Phone fakes ring up a booming trade
Dhs327m in counterfeit handsets and accessories seized in Dubai this year
Twelve million fake mobile phones and accessories have been seized in the space of just nine months, in what officials said demonstrates the scale of Dubai’s counterfeit trade.
Department of Economic Development in Dubai (DED) officials said the haul was worth a staggering Dhs327 million.
Among the items were 222,996 fake and refurbished handsets and 12.5 million accessories such as replacement batteries, chargers, headphones and screens. The goods are often sold in market stalls and on the streets.
Officials said that in one major raid this year more than Dhs30 million worth of counterfeit mobile phones and accessories were found.
Ibrahim Behzad, the Head of Intellectual Property Rights division at DED, said: “It was a workshop, inside a villa, that renewed old phones and sold them as if new. “We raided it with the help of Dubai Police’s Anti-Economic Crime Department and seized more than 26,000 phones in addition to 1.3 million fake phone accessories.” Behzad added: “Specialised teams have been conducting regular campaigns and random inspections at warehouses in Dubai, imposing penalties on violators and destroying confiscated goods. Our efforts forced them to change their ways to hide their products.”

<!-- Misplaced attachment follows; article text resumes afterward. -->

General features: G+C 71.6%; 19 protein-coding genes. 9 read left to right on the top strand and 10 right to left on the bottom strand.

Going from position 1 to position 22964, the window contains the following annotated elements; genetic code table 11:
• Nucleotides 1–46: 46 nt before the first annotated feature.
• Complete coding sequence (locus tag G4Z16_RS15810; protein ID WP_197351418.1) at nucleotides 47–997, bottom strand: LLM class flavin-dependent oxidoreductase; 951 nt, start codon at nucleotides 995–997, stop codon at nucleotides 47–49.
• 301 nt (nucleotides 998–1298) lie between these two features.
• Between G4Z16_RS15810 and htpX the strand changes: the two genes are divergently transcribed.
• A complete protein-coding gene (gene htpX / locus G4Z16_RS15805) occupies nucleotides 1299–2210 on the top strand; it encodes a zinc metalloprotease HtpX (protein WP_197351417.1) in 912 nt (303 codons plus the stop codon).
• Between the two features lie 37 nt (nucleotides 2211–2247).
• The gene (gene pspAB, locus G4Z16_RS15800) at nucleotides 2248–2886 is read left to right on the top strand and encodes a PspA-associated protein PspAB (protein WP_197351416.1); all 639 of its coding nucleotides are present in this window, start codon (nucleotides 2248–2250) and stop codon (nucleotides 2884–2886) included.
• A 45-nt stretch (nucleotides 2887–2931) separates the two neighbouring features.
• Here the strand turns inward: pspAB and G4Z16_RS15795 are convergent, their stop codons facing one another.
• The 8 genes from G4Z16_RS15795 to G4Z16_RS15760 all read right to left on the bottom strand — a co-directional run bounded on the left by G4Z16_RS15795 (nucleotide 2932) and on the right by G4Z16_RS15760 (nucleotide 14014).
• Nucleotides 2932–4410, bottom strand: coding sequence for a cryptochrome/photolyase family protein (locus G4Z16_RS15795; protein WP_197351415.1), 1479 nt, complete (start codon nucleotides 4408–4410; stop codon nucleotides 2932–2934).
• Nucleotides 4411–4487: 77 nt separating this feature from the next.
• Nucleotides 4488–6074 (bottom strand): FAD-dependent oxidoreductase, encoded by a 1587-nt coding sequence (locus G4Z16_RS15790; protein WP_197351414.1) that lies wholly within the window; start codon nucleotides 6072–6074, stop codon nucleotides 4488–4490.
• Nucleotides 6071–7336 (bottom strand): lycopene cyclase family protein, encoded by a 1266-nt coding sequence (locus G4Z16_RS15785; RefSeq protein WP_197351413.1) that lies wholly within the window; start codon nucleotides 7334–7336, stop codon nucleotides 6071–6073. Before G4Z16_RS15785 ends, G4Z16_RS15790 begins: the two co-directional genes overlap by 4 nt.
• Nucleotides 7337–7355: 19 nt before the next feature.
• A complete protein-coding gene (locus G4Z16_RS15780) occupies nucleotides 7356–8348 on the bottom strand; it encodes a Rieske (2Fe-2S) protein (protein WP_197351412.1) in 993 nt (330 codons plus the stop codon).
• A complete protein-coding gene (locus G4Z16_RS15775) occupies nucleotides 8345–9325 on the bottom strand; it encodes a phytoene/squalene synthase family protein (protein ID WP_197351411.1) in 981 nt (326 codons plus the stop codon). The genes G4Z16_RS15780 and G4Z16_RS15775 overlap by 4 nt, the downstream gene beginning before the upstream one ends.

DED and police have previously said fake handsets, often fake iPhone and Samsung models, can be dangerous, particularly once charged. Behzad also said fake luxury handbags also continue to be seized, despite ever more elaborate attempts to hide and smuggle goods. In one raid, inspectors found 5,000 counterfeit bags hidden behind a huge fish tank at a retailer in International City. He said: “The tank contained live fish and shrimp and we wanted to check if it was licensed to do so. But behind these we found racks full of counterfeit branded bags.” Lt General Dahi Khalfan bin Tamim, Deputy Chairman of the Dubai Police and head of General Security for the Emirate of Dubai, also spoke at the first session of the Emirates Intellectual Property Association (EIPA) conference. He said: “Fake products are a danger to society. Combating this crime requires the help of the public, rather than just police and the municipal and economic authorities. If you don’t buy fake products there will be a decrease. Counterfeiters do not follow safety specifications and standards and these items can harm the users.”